Does the idea of a corporate microchip implanted into your body make you squirm, or are you fascinated by the possibilities?
“Hold your breath – one … two … [stab].”
A Wisconsin-based marketing company (Three Square Market) recently hired a piercing professional to inject microchips into 50 of its staff. The radio-frequency identification (RFID) chips are encased in glass capsules about the size of a large grain of rice. They were injected into the fleshy part of participants’ hands, between the forefinger and thumb.
Sounds like something from a corporate dystopia, doesn’t it? Don’t worry, all of the microchipped individuals were entirely voluntary – along with a handful of journalists who were eager to see what it was like.
What can the microchips do?
At present, not much. It’s entirely internal to Three Square Market’s office, where microchipped staff can wave their hand to open doors, unlock computers and pay for items in the kiosk, provided the systems have the software installed and a contactless chip reader.
But in the future, the possibilities of human microchips are only limited by the scale of the technology’s implementation. Scannable items such as passports, drivers’ licenses and credit cards would no longer be necessary. Car keys could become a thing of the past, and of course home automation systems would be operable with a wave of the hand.
There’s a good example of microchips in play in Sweden, where a company named BioHax has implanted nearly 3000 customers with chips that enable them to ride the national rail system without having the show the conductor a ticket.
For data analysts, the potential flood of information from microchip use within a company is alluring – data could be collected every time an employee makes a purchase, enters the building, or uses a photocopier.
Can microchipped people be tracked remotely?
Not yet. The microchips aren’t a GPS device, but are entirely passive until they come within a few centimetres of a compatible reader, just like a bank card. Pet owners familiar with the technology know that microchipped pets can’t be located remotely if they go missing – instead, owners must wait until their pets are handed into a vet with a chip scanner.
Will employee microchips one day be compulsory?
At Three Square, over 60% of the company volunteered to be microchipped. The remaining 40% had a range of reasons for demurring, including a dislike of needles, a fear of having foreign objects in their bodies, and privacy concerns.
The concern is that if this technology becomes mainstream, a refusal to allow your company to embed you may lead to losing out on a promotion, raise, or simply being seen as “not a team player”. Forward thinking legislators in Pennsylvania have already introduced a bill to outlaw mandatory chip embedding, with a spokesperson saying: “If the tech is out there, what’s to stop an employer from saying either you do this, or you can’t work here anymore?”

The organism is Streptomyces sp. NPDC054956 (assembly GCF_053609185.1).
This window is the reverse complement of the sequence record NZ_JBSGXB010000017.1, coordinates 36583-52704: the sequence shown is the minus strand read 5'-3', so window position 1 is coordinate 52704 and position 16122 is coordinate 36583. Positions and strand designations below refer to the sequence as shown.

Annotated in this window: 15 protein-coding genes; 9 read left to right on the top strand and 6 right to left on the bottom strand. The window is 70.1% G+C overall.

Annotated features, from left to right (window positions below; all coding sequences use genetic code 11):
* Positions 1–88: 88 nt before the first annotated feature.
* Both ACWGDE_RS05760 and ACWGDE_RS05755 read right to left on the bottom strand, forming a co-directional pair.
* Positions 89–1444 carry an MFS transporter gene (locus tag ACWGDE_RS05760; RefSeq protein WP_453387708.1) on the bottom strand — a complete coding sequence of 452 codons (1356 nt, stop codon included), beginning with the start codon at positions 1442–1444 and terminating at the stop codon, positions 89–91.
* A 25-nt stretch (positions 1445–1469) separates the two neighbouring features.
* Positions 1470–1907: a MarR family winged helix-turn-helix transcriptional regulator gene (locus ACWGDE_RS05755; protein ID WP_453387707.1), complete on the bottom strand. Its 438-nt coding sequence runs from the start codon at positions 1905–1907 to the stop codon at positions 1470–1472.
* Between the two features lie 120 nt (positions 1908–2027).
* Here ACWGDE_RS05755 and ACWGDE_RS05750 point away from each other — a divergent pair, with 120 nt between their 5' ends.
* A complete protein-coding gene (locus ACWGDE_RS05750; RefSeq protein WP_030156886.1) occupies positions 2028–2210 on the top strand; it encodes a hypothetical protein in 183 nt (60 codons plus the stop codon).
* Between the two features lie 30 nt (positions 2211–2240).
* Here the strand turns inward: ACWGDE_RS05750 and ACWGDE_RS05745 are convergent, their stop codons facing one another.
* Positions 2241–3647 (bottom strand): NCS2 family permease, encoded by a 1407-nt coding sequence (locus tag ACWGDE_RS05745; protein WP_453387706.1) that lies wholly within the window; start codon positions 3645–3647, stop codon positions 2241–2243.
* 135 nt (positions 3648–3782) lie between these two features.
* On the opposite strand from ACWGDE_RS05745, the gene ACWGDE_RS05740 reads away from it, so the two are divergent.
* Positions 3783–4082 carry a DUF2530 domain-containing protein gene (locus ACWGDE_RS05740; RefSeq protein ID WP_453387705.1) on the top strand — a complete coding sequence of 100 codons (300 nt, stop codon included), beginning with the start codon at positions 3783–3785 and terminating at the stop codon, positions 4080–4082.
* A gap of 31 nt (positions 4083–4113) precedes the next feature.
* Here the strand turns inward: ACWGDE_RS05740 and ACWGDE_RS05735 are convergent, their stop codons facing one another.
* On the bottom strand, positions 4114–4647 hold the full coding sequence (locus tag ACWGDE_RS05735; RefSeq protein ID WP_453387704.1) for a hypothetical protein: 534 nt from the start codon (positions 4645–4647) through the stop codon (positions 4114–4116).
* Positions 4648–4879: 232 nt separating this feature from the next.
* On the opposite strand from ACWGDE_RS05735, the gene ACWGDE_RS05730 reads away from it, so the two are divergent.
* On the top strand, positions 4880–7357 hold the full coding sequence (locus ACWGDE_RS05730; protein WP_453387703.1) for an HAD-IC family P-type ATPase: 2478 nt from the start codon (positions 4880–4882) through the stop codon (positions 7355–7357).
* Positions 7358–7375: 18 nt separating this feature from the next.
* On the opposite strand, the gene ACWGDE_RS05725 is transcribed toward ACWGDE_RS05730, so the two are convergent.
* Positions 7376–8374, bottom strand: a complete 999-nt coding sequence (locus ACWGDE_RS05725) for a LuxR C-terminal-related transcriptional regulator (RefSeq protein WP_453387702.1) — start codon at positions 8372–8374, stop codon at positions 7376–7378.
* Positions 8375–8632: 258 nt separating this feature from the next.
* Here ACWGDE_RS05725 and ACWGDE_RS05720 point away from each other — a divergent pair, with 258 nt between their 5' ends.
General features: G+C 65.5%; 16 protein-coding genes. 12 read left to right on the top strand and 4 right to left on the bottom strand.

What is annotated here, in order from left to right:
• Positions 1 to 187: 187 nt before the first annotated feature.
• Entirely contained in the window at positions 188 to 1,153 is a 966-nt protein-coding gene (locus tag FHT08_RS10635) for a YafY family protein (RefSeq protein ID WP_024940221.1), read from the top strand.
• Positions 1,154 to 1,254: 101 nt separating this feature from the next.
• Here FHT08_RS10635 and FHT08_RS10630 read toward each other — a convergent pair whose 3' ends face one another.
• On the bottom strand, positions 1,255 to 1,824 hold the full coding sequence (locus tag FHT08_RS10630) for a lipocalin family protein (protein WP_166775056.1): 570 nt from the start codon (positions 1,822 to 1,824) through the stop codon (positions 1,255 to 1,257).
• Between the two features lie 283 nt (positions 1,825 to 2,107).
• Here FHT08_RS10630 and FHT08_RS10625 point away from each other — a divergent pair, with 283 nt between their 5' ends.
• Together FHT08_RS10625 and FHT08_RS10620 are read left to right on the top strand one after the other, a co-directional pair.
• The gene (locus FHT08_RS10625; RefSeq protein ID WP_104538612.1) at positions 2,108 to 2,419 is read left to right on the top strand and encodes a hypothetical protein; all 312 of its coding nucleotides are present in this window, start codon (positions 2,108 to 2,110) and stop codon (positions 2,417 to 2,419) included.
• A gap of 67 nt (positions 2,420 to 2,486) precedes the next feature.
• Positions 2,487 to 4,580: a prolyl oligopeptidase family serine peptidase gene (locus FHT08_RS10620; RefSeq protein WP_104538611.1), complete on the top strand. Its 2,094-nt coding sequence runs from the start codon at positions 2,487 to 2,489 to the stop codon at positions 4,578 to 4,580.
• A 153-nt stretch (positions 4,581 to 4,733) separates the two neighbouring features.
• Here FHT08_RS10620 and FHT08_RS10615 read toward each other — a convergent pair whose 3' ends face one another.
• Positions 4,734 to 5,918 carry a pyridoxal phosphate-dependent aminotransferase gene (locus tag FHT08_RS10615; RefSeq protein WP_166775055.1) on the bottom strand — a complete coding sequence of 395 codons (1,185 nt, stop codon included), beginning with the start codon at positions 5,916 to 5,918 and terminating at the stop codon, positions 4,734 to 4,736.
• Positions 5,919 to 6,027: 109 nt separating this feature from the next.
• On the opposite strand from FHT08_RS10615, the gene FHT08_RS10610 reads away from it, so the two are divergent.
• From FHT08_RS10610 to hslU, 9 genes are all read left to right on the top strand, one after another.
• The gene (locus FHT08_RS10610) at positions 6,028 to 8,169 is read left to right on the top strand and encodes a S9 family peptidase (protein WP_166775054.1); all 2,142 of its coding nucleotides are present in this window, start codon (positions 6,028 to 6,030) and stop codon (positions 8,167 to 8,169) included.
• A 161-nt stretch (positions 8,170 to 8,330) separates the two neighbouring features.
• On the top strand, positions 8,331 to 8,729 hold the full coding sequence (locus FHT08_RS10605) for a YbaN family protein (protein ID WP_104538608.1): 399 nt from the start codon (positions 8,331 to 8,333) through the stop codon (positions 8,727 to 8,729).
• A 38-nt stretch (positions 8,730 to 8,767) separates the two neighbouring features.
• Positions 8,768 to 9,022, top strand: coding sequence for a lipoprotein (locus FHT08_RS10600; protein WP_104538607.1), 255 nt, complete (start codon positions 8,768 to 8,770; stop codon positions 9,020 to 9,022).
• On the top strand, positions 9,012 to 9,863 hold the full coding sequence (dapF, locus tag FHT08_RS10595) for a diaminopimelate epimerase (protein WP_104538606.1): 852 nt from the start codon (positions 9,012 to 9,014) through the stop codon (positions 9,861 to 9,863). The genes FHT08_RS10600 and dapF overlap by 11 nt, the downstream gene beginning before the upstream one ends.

Another issue is that with an increasingly mobile workforce, a chip that only works within the walls of a single organisation would become useless once that person leaves. One day, perhaps you would simply have your chip deactivated upon your exit interview and re-calibrated by your next employer, but this isn’t yet the case. Of those 50 volunteers at Three Square Market, it’s likely that a handful will move on to other roles within the next few months, but what becomes of their chips? The company won’t be happy with non-employees being able to open doors with a wave of their hands, so will the chips be (painfully) removed? Perhaps they will simply be deactivated, meaning users are left with a useless piece of “abandonware” technology embedded in their hands.
In other procurement news this week:
Are emerging professionals being paid more than experienced hands in procurement?
- Based on 3808 responses across the United States, ISM’s 2017 Salary Survey revealed that emerging professionals (with under 9 years’ experience) are earning nearly $5000 more per annum than experienced professionals (with 9+ years).
- This suggests that organisations are having to offer higher salaries to attract new talent.
- The survey also revealed the following average salaries: CPOs – $259,340, VPs – $135,757, Directors – $153,347, Managers – $109,401.
Coupa appoints new Chief Marketing Officer
- Cloud-based spend management company, Coupa Software, has announced that digital marketing executive and veteran software industry marketer Chandar Pattabhiram has joined the company as its chief marketing officer (CMO).
- Named one of five CMOs to follow this year by LinkedIn, Pattabhiram has more than 23 years of experience in both fast-paced and large technology companies including Marketo, IBM, Badgeville, Cast Iron Systems, Jamcracker, and Anderson Consulting (now Accenture).
Intel to build a fleet of self-driving cars
- Intel announced last week that it will build 100 high-automated cars to test self-driving technology.
- The project will showcase Intel’s $15 billion acquisition of Mobileye, which closed this week. Israel-based Mobileye makes technology that helps vehicles “see”; collecting, analysing and transmitting data about the outside world.